Redding v. Saul

Filing 34

MEMORANDUM DECISION - IT IS HEREBY ORDERED that the Commissioners decision in this case is AFFIRMED. Signed by Magistrate Judge Dustin B. Pead on 1/7/21. (alf)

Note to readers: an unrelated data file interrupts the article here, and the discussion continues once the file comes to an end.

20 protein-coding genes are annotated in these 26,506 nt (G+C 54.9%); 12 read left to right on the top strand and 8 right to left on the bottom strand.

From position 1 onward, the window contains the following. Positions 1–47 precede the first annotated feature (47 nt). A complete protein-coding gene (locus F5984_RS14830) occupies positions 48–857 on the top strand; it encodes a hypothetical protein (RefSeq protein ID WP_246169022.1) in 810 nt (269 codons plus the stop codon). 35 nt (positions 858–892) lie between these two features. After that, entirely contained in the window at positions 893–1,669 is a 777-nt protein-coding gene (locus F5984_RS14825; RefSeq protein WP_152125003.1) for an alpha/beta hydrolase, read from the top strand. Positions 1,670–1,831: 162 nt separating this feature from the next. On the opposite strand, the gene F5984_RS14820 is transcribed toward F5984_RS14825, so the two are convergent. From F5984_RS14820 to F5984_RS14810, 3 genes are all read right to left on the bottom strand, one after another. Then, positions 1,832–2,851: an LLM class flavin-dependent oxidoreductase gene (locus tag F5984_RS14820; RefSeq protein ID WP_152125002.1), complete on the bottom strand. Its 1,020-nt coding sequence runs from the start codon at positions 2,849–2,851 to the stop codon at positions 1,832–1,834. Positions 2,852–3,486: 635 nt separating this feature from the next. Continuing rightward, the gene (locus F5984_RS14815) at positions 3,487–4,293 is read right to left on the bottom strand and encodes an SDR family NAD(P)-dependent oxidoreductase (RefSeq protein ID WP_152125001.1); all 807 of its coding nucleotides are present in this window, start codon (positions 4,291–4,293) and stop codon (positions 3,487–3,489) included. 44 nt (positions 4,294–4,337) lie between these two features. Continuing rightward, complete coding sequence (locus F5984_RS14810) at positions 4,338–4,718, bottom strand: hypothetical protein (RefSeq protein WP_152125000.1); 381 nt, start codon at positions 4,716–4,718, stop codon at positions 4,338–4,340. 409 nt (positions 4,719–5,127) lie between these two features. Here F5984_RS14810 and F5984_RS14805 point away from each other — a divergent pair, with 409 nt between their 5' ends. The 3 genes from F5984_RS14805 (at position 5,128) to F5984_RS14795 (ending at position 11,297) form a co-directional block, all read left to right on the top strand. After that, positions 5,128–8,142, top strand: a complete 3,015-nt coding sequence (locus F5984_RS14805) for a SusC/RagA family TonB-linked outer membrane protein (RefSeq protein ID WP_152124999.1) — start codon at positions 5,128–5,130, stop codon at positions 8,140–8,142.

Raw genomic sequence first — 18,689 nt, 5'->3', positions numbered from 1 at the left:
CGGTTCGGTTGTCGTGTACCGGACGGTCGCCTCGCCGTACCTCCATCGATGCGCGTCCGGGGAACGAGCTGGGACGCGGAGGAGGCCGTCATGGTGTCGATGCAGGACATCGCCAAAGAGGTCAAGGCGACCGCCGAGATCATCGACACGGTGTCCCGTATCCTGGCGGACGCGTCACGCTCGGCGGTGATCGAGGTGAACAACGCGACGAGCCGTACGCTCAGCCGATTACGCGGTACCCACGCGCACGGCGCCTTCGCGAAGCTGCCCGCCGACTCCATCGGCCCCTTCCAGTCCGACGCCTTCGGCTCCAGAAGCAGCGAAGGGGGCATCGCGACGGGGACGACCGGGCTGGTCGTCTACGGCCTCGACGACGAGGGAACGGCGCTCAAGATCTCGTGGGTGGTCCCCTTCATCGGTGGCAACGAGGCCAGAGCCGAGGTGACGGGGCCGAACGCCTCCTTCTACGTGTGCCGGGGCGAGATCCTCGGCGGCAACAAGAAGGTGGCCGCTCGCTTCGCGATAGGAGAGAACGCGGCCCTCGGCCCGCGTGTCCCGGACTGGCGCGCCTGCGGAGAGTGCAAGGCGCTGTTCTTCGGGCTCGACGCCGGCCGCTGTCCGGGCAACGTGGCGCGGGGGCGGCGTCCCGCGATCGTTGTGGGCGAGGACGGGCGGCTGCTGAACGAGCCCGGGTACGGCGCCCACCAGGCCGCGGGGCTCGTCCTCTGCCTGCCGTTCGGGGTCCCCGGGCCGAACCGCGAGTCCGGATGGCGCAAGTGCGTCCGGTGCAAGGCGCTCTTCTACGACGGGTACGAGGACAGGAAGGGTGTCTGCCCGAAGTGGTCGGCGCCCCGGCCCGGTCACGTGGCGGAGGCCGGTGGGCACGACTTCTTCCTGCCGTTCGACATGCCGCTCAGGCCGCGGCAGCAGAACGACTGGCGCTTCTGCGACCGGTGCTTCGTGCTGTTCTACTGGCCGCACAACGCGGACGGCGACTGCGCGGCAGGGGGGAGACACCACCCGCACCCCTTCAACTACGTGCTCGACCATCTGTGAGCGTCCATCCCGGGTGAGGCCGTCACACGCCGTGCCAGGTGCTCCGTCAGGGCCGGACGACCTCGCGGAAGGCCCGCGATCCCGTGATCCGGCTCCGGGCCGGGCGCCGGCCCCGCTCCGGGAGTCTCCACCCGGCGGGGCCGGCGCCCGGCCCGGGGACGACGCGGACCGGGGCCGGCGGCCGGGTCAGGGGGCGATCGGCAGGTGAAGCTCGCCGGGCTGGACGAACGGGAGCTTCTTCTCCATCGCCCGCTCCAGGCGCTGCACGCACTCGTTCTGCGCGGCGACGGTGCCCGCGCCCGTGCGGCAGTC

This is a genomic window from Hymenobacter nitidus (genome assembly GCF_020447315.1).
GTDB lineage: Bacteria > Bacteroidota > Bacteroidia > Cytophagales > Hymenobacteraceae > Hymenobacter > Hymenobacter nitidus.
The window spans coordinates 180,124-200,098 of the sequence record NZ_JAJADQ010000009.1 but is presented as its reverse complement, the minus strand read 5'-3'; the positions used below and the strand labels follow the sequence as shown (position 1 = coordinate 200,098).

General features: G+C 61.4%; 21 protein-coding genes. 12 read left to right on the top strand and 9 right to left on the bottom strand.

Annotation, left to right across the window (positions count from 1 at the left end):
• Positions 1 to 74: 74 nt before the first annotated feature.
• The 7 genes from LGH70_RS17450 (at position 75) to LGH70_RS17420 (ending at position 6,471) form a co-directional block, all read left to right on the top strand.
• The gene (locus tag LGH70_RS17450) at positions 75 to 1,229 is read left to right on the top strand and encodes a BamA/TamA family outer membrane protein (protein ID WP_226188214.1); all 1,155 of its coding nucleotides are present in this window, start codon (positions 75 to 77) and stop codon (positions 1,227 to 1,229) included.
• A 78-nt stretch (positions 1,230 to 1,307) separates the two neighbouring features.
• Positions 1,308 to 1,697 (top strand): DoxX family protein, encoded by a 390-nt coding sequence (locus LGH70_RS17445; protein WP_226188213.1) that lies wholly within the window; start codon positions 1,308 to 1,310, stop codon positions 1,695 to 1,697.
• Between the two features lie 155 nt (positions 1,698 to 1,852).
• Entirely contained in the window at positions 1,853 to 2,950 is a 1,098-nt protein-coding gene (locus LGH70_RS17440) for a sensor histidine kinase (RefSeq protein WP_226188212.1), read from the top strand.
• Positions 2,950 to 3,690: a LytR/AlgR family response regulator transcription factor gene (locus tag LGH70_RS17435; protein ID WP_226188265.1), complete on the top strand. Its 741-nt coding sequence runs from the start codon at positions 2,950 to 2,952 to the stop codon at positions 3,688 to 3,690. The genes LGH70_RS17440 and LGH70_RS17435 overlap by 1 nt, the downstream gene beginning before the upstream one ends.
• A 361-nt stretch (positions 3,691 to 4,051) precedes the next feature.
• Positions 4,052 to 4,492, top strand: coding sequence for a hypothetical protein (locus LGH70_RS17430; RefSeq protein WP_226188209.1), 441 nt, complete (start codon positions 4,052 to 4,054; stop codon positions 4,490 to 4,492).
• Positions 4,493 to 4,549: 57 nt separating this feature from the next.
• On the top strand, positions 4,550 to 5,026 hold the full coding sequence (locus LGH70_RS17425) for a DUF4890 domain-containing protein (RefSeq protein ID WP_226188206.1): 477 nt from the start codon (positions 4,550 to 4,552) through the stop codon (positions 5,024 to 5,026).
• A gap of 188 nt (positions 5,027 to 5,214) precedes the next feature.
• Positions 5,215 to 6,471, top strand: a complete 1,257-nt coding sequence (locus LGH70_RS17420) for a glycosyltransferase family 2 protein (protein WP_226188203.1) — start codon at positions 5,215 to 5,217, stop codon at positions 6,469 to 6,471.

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Case 2:20-cv-00220-DBP Document 34 Filed 01/07/22 PageID.574 Page 1 of 9 FILED 2022 JAN 7 PM 1:28 CLERK U.S. DISTRICT COURT IN THE UNITED STATES DISTRICT COURT FOR THE DISTRICT OF UTAH, CENTRAL DIVISION MEMORANDUM DECISION AND ORDER AFFIRMING THE DECISION OF THE COMMISSIONER JULIE ALDER R, v. Plaintiffs, Case No. 2:20-cv-00220-DBP KILOLO KIJAKAZI, Acting Commissioner of Social Security, Chief Magistrate Judge Dustin B. Pead Defendant. Plaintiff Julie Alder. R., seeks judicial review of the Commissioner’s decision denying her claim for disability insurance benefits under Title II of the Social Security Act. The parties have consented to proceed before the undersigned in accordance with 28 U.S.C. § 636(b)(1)(c). (ECF No. 21.) Having considered the parties’ memoranda, relevant case law, and the record, the court affirms the Commissioner’s decision. 1 BACKGROUND The Claimant applied for disability and disability insurance benefits on March 9, 2017, asserting she was disabled as of July 30, 2016. Plaintiff’s claims were denied initially and on reconsideration. A hearing before an administrative law judge (ALJ) was held on January 17, 2019, where Plaintiff appeared with counsel. Tr. 30-58. 2 The Claimant, her husband, and a vocational expert testified at the hearing. 1 The court elects to decide this case based on the written record. 2 Tr. refers to the transcript of proceedings before the court. Case 2:20-cv-00220-DBP Document 34 Filed 01/07/22 PageID.575 Page 2 of 9 Following the hearing, the ALJ issued a decision finding the Claimant not disabled under the Social Security Act. In reaching his decision, the ALJ followed the five-step disabilitydetermination process. See Wall v. Astrue, 561 F.3d 1048, 1052 (10th Cir. 2009) (summarizing the five-step process). At step two, he found that Claimant had two severe impairments: degenerative disc disease and obesity. The ALJ found Claimant’s alleged fibromyalgia not medically determinable. The ALJ determined Ms. R. had the residual functional capacity (RFC) to Perform light work … except she can occasionally, climb ramps and stairs, climb ladders and scaffolds, balance, stomp, kneel, crouch, and crawl. She can occasionally be exposed to unrestricted heights and dangerous moving machinery. Tr. 19. After considering testimony from the Claimant’s husband, and a vocational expert (VE), the ALJ found Ms. R capable of performing other jobs that exited in the national economy. These include information clerk, office helper, and clerical checker. Thus, Plaintiff was not disabled and the ALJ denied her application for benefits. The Appeals Council subsequently denied review, making the ALJ’s decision the Commissioner’s final decision for purposes of review. See Doyal v. Barnhart, 331 F.3d 758, 759 (10th Cir. 2003). STANDARD OF REVIEW This court “review[s] the Commissioner’s decision to determine whether the factual findings are supported by substantial evidence in the record and whether the correct legal standards were applied.” Lax v. Astrue, 489 F.3d 1080, 1084 (10th Cir. 2007) (quotations and citations omitted). The Commissioner’s finding, “if supported by substantial evidence, shall be conclusive.” 42 U.S.C. § 405(g). “Substantial evidence is such relevant evidence as a reasonable mind might accept as adequate to support a conclusion. It requires more than a scintilla, but less than a preponderance.” Lax, 489 F.3d at 1084 (quotations and citations omitted). “It means—and 2 Case 2:20-cv-00220-DBP Document 34 Filed 01/07/22 PageID.576 Page 3 of 9 means only—‘such relevant evidence as a reasonable mind might accept as adequate to support a conclusion.’” Biestek v. Berryhill, 139 S.Ct. 1148, 1154 (2019) (quoting Consolidated Edison Co. v. NLRB, 305 U.S. 197, 229 (1938)). In the context of a social security appeal, “the threshold for such evidentiary sufficiency is not high.” Id. “In reviewing the ALJ’s decision, [this court may] neither reweigh the evidence nor substitute [its] judgment for that of the [ALJ].” Madrid v. Barnhart, 447 F.3d 788, 790 (10th Cir. 2006) (quotations and citations omitted). Finally, the court “examine[s] the record as a whole, including whatever in the record fairly detracts from the weight of the [ALJ’s] decision and, on that basis, determine[s] if the substantiality of the evidence test has been met.” Glenn v. Shalala, 21 F.3d 983, 984 (10th Cir. 1994) (quotations and citations omitted.) An impairment is "not severe" when the "medical evidence establishes only a slight abnormality or a combination of slight abnormalities which would have no more than a minimal effect on an individual's ability to work." Bowen v. Yuckert, 482 U.S. 137, 154 n. 12 (1987). The Tenth Circuit has held that certain minor errors are not enough to “undermine confidence in the determination of the case” and do not constitute reversible error. Allen v. Barnhart, 357 F.3d 1140, 1145 (10th Cir. 2004). DISCUSSION Plaintiff alleges disability due to five torn discs, degenerative arthritis, fibromyalgia, degenerative disc disease, neuropathy, radiculopathy, fibro fog, fall risk, and hyperthyroid. To establish disability, Claimant must show that she has an inability to engage in any substantial gainful activity by reason of any medically determinable physical or mental impairment which can be expected to result in death or which has lasted or can be expected to last for a continuous period of not less than 12 months ….” 42 U.S.C. § 423(d). 3 Case 2:20-cv-00220-DBP Document 34 Filed 01/07/22 PageID.577 Page 4 of 9 On appeal, Plaintiff asserts the ALJ committed several errors. First, the ALJ failed to properly evaluate her fibromyalgia finding it not medically determinable. Second, the ALJ failed to properly develop the administrative record. Finally, the ALJ erred in not considering the side effects of her medications. I. The ALJ Properly Evaluated Claimant’s Assertions of Fibromyalgia The Tenth Circuit has recognized that proving fibromyalgia is difficult and “’presents a conundrum for insurers and courts evaluating disability claims.’” Gilbert v. Astrue, 231 Fed.Appx. 778, 783 (10th Cir. 2007) (quoting Welch v. UNUM Life Ins. Co. of Am., 382 F.3d 1078, 1087 (10th Cir. 2004)). The Tenth Circuit has discussed fibromyalgia: Fibromyalgia, previously called fibrositis, is “a rheumatic disease that causes inflammation of the fibrous connective tissue components of muscles, tendons, ligaments and other tissue.” Benecke v. Barnhart, 379 F.3d 587, 589 (9th Cir. 2004). It is a chronic condition, causing “long-term but variable levels of muscle and joint pain, stiffness and fatigue.” Brosnahan v. Barnhart, 336 F.3d 671, 672 n.1 (8th Cir. 2003). The disease is “poorly-understood within much of the medical community [and] ... is diagnosed entirely on the basis of patients' reports and other symptoms.” Benecke, 379 F.3d at 590. Clinical signs and symptoms supporting a diagnosis of fibromyalgia under the American College of Rheumatology Guidelines include “primarily widespread pain in all four quadrants of the body and at least 11 of the 18 specified tender points on the body.” Green-Younger v. Barnhart, 335 F.3d 99, 107 (2d Cir. 2003); see also Brosnahan, 336 F.3d at 678 (objective medical evidence of fibromyalgia includes consistent trigger-point findings). Fibromyalgia can be disabling. Kelley v. Callahan, 133 F.3d 583, 589 (8th Cir. 1998). Moore v. Barnhart, 114 F. App'x 983, 991 (10th Cir. 2004). The Seventh Circuit described fibromyalgia as follows: Its cause or causes are unknown, there is no cure, and, of greatest importance to disability law, its symptoms are entirely subjective. There are no laboratory tests for the presence or severity of fibromyalgia. The principal symptoms are “pain all over,” fatigue, disturbed sleep, stiffness, and—the only symptom that discriminates between it and other diseases of a rheumatic character—multiple tender spots, more precisely 18 fixed locations on the body (and the rule of thumb is that the patient must have at least 11 of them to be diagnosed as having fibromyalgia) that when pressed firmly cause the patient to flinch. 4 Case 2:20-cv-00220-DBP Document 34 Filed 01/07/22 PageID.578 Page 5 of 9 Sarchet v. Chater, 78 F.3d 305, 306 (7th Cir. 1996). The ALJ noted that at the hearing, “the Claimant’s representative argued that the claimant’s main disabling impairment is fibromyalgia.” Tr. 18. Claimant’s counsel “conceded that the claimant did not have tender point testing conducted.” Id. Leading the ALJ to find that Ms. R. did not meet the requirements of 12-2pA. The court finds no error in this analysis. Specifically, at the hearing, Claimant’s counsel stated, “there are not specific notes where [medical providers] say well, she has nine out of the 18 tender points or 16 out of whatever. We don’t have that, but what we do have [are] the problem with her back, tender[ness] in her hips, throughout her lower spine, and her shoulders.” Tr. 35. On appeal, Plaintiff argues her medical records establish the requisite tender points. She points to tenderness in her low back multiple times, her right knee, across her lumbar spine and “in all extremities”. Reply p. 2-3. Social Security Ruling 12-2p “provides guidance on how the SSA develops and evaluates fibromyalgia claims. SSR 12-2p, 2012 WL 3104869, at *1 (S.S.A. July 25, 2012). A diagnosis of fibromyalgia alone is insufficient. Rather, the medical criteria must meet either section II(A) or II(B). Section II(A) requires all three of the following: 1. A history of widespread pain—that is, pain in all quadrants of the body (the right and left sides of the body, both above and below the waist) and axial skeletal pain (the cervical spine, anterior chest, thoracic spine, or low back)—that has persisted (or that persisted) for at least 3 months. The pain may fluctuate in intensity and may not always be present. 2. At least 11 positive tender points on physical examination (see diagram below). The positive tender points must be found bilaterally (on the left and right sides of the body) and both above and below the waist. a. The 18 tender point sites are located on each side of the body at the: • Occiput (base of the skull); • Low cervical spine (back and side of the neck); • Trapezius muscle (shoulder); • Supraspinatus muscle (near the shoulder blade); • Second rib (top of the rib cage near the sternum or breast bone); 5 Case 2:20-cv-00220-DBP Document 34 Filed 01/07/22 PageID.579 Page 6 of 9 • Lateral epicondyle (outer aspect of the elbow); • Gluteal (top of the buttock); • Greater trochanter (below the hip); and • Inner aspect of the knee. b. In testing the tender-point sites,6 the physician should perform digital palpation with an approximate force of 9 pounds (approximately the amount of pressure needed to blanch the thumbnail of the examiner). The physician considers a tender point to be positive if the person experiences any pain when applying this amount of pressure to the site. 3. Evidence that other disorders that could cause the symptoms or signs were excluded. Id. SSR 12-2P, 2012 WL 3104869, at *2–3. On appeal, Ms. R points to tenderness across her low back multiple times, her left shoulder region, her right knee on multiple occasions, and “tenderness in all extremities.” Reply p. 2-3. Claimant’s cited evidence is insufficient to establish section II(A)’s requirement of at least 11 positive tender points on examination. Broad generalizations of pain across regions is insufficient and Claimant fails to point to any specific tender point testing by medical professionals. Nothing before the court demonstrates error in the ALJ’s analysis as to section II(A). Next, Claimant asserts the ALJ did not properly consider fibromyalgia under section II(B). To establish fibromyalgia under section II(B), a person must meet all the following: 1. A history of widespread pain …; 2. Repeated manifestations of six or more FM symptoms, signs, or co-occurring conditions, especially manifestations of fatigue, cognitive or memory problems (“fibro fog”), waking unrefreshed, depression, anxiety disorder, or irritable bowel syndrome; and 3. Evidence that other disorders that could cause these repeated manifestations of symptoms, signs, or co-occurring conditions were excluded …. Id. 2012 WL 3104869, at *3. 6 Case 2:20-cv-00220-DBP Document 34 Filed 01/07/22 PageID.580 Page 7 of 9 The ALJ specifically noted under section 2(B) pain complaints from Claimant in the “lumbar spine, bilateral lower extremities, and left shoulder but … no repeated right upper extremity pain complaint.” Tr. 18. The ALJ next noted a lack of repeated manifestations of six or more symptoms, signs or co-occurring conditions pointing to specific evidence in the record. Finally, the ALJ cited to a lack of other medical conditions excluded by medical professionals. This analysis undermines Claimant’s unsupported assertion that the ALJ erred in considering section 2(B). The Claimant’s citations to general medical evidence in the record of widespread pain and routine medical tests, does not undermine the ALJ’s analysis. While the Tenth Circuit has found problems with some ALJs analyzing fibromyalgia, see e.g., Moore, 114 F. App'x at 992 (noting a failure by the ALJ to fully understand fibromyalgia), that is not the case here. The ALJ considered evidence under both section II(A) and section II(B), and properly rejected a medical finding of fibromyalgia. II. The ALJ Properly Developed the Record Claimant next asserts the ALJ had an obligation to further develop the record by either seeking further clarification from a treating physician or ordering a consultative examination. The ALJ has a basic obligation in every social security case to ensure that an adequate record is developed during the disability hearing consistent with the issues raised. This is true despite the presence of counsel, although the duty is heightened when the claimant is unrepresented. The duty is one of inquiry, ensuring that the ALJ is informed about facts relevant to his decision and learns the claimant's own version of those facts. Henrie v. U.S. Dep't of Health & Human Servs., 13 F.3d 359, 360–61 (10th Cir.1993) (citations, quotations, and brackets omitted). Under 20 C.F.R. § 404.1519(a), a consultative exam may be necessary to “try to resolve an inconsistency in the evidence, or when the evidence as a whole is insufficient to allow us to make a determination or decision on your claim.” 20 C.F.R. § 404.1519a. 7 Case 2:20-cv-00220-DBP Document 34 Filed 01/07/22 PageID.581 Page 8 of 9 Here, there was no need to further develop the record because sufficient evidence existed for the ALJ to make a disability determination. There was evidence in the record regarding Claimant’s pain, and other alleged medical problems. There were years of treatment records, function reports, and Plaintiff’s own testimony, as well as the opinions of state agency physicians. The fact that such evidence supports the ALJ’s decision, rather than leaning in favor of Claimant’s interpretation of the evidence, is not a sufficient reason to further develop the record, or to order a consultative examination. Further, Ms. R was represented at the hearing before the ALJ. In Hawkins v. Chater, the Tenth Circuit held: when the claimant is represented by counsel at the administrative hearing, the ALJ should ordinarily be entitled to rely on the claimant's counsel to structure and present claimant's case in a way that the claimant's claims are adequately explored. Thus, in a counseled case, the ALJ may ordinarily require counsel to identify the issue or issues requiring further development. See Glass v. Shalala, 43 F.3d 1392, 1394–96 (10th Cir.1994) (refusing to remand for further development of the record where the ALJ had carefully explored the applicant's claims and where counsel representing claimant failed to specify the additional information sought). 113 F.3d 1162, 1167–68 (10th Cir.1997); see also Maes v. Astrue, 522 F.3d 1093, 1096 (10th Cir.2008) (same). Here, there was no request from Claimant’s counsel for any other existing medical records, for a consultative fibromyalgia exam, or any other development of the record. III. The ALJ Adequately Considered Plaintiff’s Medications Finally, Claimant takes issue with the consideration of the side effects of her medications. Claimant cites to a functional report from September 2017 wherein she reports side effects that prevented her from driving, led to her legs swelling and a decrease in sex drive. Tr. 237. Yet, the record before the ALJ demonstrates that Claimant did not consistently report medication side 8 Case 2:20-cv-00220-DBP Document 34 Filed 01/07/22 PageID.582 Page 9 of 9 effects to treatment providers. Thus, the lack of evidence regarding side effects in the record supports the ALJ’s analysis regarding this issue. CONCLUSION AND ORDER On appeal the court is charged with determining whether the factual findings are supported by substantial evidence in the record and whether the correct legal standards were applied. See Lax, 489 F.3d at 1084. On the record before the court, the court finds the Commissioner’s decision is supported by substantial evidence and the correct legal standards were applied. Further, the court finds that the ALJ did not err in analyzing Claimant’s fibromyalgia. Accordingly, IT IS HEREBY ORDERED that the Commissioner’s decision in this case is AFFIRMED. DATED this 7 January 2022. Dustin B. Pead United States Magistrate Judge 9